Article
The aims were: (1) to identify the environmental drivers of interannual variation in wildfire extent and severity; (2) to examine temporal trends in climatic potential for large and severe wildfires; and (3) to assess whether environmental conditions experienced during the 2019–2020 mega‐fire season were anomalous. South‐eastern Australia. 1953–202...
Article
Full-text available
Wildfires in 2019–2020 broke global records for extent and severity, affirming the arrival of the megafire era. Frequent megafires reflect changes to fire regimes that can negatively impact species and ecosystems. Here, we offer what we believe to be the first comprehensive analysis of megafire impacts on southeastern Australian vegetation communit...
Article
Existing abiotic and biotic threats to plant species (e.g., disease, drought, invasive species) affect their capacity to recover post‐fire. We use a new, globally applicable framework to assess the vulnerability of 26,062 Australian plant species to a suite of active threats after the 2019–2020 fires. Australia. 2019–2020. Plants. Spatial data for...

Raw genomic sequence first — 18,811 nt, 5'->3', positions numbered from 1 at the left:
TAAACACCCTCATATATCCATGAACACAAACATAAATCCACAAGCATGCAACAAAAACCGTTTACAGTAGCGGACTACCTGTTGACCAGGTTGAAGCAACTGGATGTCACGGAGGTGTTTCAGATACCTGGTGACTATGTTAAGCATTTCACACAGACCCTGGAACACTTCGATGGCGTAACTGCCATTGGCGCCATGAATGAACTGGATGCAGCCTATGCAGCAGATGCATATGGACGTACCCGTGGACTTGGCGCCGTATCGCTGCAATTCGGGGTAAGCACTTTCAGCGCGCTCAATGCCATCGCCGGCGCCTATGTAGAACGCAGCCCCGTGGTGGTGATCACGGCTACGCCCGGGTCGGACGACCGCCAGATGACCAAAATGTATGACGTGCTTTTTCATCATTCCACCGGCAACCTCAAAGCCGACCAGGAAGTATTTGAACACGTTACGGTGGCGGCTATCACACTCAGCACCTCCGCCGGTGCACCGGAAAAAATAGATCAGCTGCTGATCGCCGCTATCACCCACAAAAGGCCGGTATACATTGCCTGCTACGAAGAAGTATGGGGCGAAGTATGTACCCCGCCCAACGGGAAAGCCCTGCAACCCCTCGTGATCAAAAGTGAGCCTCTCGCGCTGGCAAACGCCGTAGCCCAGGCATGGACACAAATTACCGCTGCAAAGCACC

Article
Accurate estimation of emissions from biomass burning and their impact on carbon storage requires pre and post-fire plot measurement of fuel consumption across a range of forest types and fire severities, and this information is currently far from comprehensive in Australia or elsewhere. We measured fine and coarse fuels in 44 sites before and afte...
Article
Accurate quantification of fine fuel loads (e.g. foliage and twigs) in forests is required for many fire behaviour models, and for assessing post-fire changes in carbon stocks and modelling smoke emissions. Fine fuels burn readily and are thus often targeted for fuel load assessments. Estimates of fine live fuel loads often rely on visual assessmen...
Article
Full-text available
Mistletoes are emerging as important co-contributors to tree mortality across terrestrial ecosystems, particularly when infected trees are stressed by water limitations during drought. While the mechanistic effects of mistletoe infection on host physiology are reasonably well understood, quantifying the effects of mistletoe infection on stand produ...
Article
Full-text available
The 2019–20 Australian fire season was heralded as emblematic of the catastrophic harm wrought by climate change. Similarly extreme wildfire seasons have occurred across the globe in recent years. Here, we apply a pyrogeographic lens to the recent Australian fires to examine the range of causes, impacts and responses. We find that the extensive are...